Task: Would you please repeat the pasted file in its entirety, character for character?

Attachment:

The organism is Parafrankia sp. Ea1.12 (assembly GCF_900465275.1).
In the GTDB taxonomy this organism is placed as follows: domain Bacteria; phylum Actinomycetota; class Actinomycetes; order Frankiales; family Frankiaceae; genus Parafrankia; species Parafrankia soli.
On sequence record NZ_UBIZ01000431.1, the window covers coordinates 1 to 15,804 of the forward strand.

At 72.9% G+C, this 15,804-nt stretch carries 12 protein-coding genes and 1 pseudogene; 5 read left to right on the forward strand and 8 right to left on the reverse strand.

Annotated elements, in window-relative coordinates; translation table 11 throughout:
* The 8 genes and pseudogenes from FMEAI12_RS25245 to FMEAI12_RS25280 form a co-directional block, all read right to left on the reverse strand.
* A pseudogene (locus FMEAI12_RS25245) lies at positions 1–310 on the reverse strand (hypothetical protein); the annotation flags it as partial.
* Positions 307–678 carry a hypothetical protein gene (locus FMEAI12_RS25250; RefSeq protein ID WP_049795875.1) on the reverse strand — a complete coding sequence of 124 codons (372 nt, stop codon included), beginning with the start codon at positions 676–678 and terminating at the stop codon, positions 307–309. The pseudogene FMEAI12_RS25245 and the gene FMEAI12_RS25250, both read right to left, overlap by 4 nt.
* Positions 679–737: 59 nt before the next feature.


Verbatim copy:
The organism is Parafrankia sp. Ea1.12 (assembly GCF_900465275.1).
In the GTDB taxonomy this organism is placed as follows: domain Bacteria; phylum Actinomycetota; class Actinomycetes; order Frankiales; family Frankiaceae; genus Parafrankia; species Parafrankia soli.
On sequence record NZ_UBIZ01000431.1, the window covers coordinates 1 to 15,804 of the forward strand.

At 72.9% G+C, this 15,804-nt stretch carries 12 protein-coding genes and 1 pseudogene; 5 read left to right on the forward strand and 8 right to left on the reverse strand.

Annotated elements, in window-relative coordinates; translation table 11 throughout:
* The 8 genes and pseudogenes from FMEAI12_RS25245 to FMEAI12_RS25280 form a co-directional block, all read right to left on the reverse strand.
* A pseudogene (locus FMEAI12_RS25245) lies at positions 1–310 on the reverse strand (hypothetical protein); the annotation flags it as partial.
* Positions 307–678 carry a hypothetical protein gene (locus FMEAI12_RS25250; RefSeq protein ID WP_049795875.1) on the reverse strand — a complete coding sequence of 124 codons (372 nt, stop codon included), beginning with the start codon at positions 676–678 and terminating at the stop codon, positions 307–309. The pseudogene FMEAI12_RS25245 and the gene FMEAI12_RS25250, both read right to left, overlap by 4 nt.
* Positions 679–737: 59 nt before the next feature.